An Open Letter to People Without Kids

Dear Kind and Opinionated People Without Kids; I know you mean well and you’re just trying to help in your own way, maybe feel like you are contributing to molding the future generation in some way. I see your Facebook posts and hear your comments in restaurants and feel your glares in the grocery store. I get it…I’m screwing up my parenting job. No matter how hard I try, I’m messing something up. Maybe Johnny is having a meltdown because I won’t buy him the toy he wants and you are appalled that a child that age should know how to behave in a store. Or perhaps Teenage Janie has refused to look up from her iPod during our entire dinner, earbuds firmly pushed in her ears, tuning out the rest of our family and you disagree with this because in YOUR day kids…(fill in the blank). Thank you for your concern. On behalf of parents everywhere, mind your own *#$&@ business.
Oh, too harsh? So sorry. But I don’t care if you’re pregnant or you’re a godmother or an aunt and you babysit on a regular basis. You still don’t get it. And you WON’T get it until you hold your child in your arms. You can’t possibly understand it until you’ve had that moment where you realize, “Holy crap, I’m responsible for this person!” And that realization fills you with terror and joy at the same time. Because this kid is essentially a clean slate. And remember when you were posting all that crap on Facebook? The “I’ll never” or “parents should…”? Well here’s you’re chance tough guy. And when you figure out the magic formula, please let the rest of us in on it.
Cuz these kids don’t come with instruction manuals. Once you figure out how to do something right, you realize you’re screwing something else up. Or when one kid is content, the other thinks you’re the worst parent in the world. It’s one step forward, two steps back. And they certainly don’t exist in a vacuum. Oh sure, the first few months they’re entirely yours to mold. Like a vase on a potter’s wheel. All yours to make whatever size and shape and texture you want. You stare at it as you mold it with your fingers, the perfect image you’ve dreamt of. But what happens when you take that vase off the wheel and you put it on the table to dry? Someone else can go to admire it and knock it off the table. Or fill it with water and flowers before it’s ready. As soon as you let it out of your sight, it’s open to damage from the world around it because you can’t protect it all the time.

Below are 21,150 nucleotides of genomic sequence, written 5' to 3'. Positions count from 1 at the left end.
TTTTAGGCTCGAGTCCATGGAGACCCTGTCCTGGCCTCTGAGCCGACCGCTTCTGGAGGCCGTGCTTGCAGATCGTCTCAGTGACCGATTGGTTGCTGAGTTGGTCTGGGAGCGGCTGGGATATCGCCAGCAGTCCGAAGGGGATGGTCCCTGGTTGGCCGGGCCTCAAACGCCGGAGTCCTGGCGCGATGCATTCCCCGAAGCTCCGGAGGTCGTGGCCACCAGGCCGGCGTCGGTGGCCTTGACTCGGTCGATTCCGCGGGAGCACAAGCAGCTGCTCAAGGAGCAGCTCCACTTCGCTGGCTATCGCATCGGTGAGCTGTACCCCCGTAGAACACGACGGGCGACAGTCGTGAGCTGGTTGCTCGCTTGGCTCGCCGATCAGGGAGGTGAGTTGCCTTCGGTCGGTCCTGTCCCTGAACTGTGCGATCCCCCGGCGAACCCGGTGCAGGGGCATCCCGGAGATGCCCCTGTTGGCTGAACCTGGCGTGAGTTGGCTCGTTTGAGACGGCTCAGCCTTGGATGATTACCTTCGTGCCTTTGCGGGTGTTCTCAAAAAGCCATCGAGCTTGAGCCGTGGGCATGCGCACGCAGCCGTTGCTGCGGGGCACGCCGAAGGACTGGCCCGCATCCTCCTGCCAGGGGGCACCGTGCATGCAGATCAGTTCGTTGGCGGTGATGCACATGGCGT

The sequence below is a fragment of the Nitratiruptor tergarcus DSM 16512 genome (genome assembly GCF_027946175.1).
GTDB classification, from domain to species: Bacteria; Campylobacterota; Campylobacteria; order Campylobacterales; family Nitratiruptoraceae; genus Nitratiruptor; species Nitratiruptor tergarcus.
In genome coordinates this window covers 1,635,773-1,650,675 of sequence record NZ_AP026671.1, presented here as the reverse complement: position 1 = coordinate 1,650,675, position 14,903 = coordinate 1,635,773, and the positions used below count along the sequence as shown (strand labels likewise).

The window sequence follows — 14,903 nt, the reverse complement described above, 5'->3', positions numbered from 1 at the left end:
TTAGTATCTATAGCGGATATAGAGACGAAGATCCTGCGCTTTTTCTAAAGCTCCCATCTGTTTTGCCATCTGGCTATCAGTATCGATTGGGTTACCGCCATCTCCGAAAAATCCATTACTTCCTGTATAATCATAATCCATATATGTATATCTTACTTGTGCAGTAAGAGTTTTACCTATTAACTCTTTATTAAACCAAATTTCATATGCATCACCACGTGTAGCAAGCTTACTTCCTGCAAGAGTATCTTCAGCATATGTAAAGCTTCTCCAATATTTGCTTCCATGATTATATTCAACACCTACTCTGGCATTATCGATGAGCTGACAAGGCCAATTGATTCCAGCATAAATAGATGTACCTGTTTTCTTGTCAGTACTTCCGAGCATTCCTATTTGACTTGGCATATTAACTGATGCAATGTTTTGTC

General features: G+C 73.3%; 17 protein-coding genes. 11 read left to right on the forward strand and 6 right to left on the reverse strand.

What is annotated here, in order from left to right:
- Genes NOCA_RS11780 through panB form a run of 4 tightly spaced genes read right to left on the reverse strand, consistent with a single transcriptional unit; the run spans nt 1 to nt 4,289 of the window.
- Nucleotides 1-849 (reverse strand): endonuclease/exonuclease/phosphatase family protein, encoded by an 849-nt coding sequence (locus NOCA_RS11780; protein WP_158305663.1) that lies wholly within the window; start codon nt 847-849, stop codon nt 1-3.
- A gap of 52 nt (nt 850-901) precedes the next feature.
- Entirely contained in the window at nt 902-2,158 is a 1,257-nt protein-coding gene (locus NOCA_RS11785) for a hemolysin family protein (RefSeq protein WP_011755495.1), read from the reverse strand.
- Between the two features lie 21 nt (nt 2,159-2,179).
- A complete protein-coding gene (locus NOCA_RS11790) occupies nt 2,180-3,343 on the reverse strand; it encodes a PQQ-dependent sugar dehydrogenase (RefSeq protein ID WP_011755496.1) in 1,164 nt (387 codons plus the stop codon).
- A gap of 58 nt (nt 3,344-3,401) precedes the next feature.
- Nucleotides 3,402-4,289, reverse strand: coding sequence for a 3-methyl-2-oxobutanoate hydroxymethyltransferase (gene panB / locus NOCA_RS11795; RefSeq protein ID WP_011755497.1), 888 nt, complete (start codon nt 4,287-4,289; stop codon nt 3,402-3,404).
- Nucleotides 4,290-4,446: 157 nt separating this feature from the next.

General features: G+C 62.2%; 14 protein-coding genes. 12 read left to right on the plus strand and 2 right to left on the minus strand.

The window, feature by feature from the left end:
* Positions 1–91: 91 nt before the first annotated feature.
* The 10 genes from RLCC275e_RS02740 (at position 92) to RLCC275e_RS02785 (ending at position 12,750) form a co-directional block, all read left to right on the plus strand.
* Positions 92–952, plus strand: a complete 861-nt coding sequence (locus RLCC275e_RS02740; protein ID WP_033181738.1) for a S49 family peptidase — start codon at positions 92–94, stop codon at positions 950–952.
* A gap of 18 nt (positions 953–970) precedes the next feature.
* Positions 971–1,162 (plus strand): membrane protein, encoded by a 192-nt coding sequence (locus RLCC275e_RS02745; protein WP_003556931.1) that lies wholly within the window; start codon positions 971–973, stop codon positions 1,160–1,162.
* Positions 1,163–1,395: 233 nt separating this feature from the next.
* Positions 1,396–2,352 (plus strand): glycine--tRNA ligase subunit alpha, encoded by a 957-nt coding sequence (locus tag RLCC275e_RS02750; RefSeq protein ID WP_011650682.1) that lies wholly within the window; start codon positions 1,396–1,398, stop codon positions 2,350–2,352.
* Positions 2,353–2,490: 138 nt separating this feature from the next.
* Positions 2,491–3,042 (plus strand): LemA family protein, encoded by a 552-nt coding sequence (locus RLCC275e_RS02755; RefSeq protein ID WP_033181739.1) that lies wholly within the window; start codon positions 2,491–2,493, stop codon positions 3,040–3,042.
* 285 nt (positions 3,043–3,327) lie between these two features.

Same thing with kids. They have so many outside influences, like grandparents who don’t agree with your methods, school, TV and other kids. There’s the added challenge of the internet and exposure to things many of us never had to deal with when we were kids. It’s a wonder anyone gets through childhood as a normal decent human being any more.
But they do…many kids are normal, decent human beings. They’re not perfect, they make mistakes. Teenagers rebel and seven year olds don’t brush their teeth every night. You may not agree with the way I’m doing this whole parenting thing, but until you’ve been there yourself, don’t tell me how to do my job. It’s not just a matter of remembering to feed and water them and pat them on the head. It’s a person with feelings and wants and desires.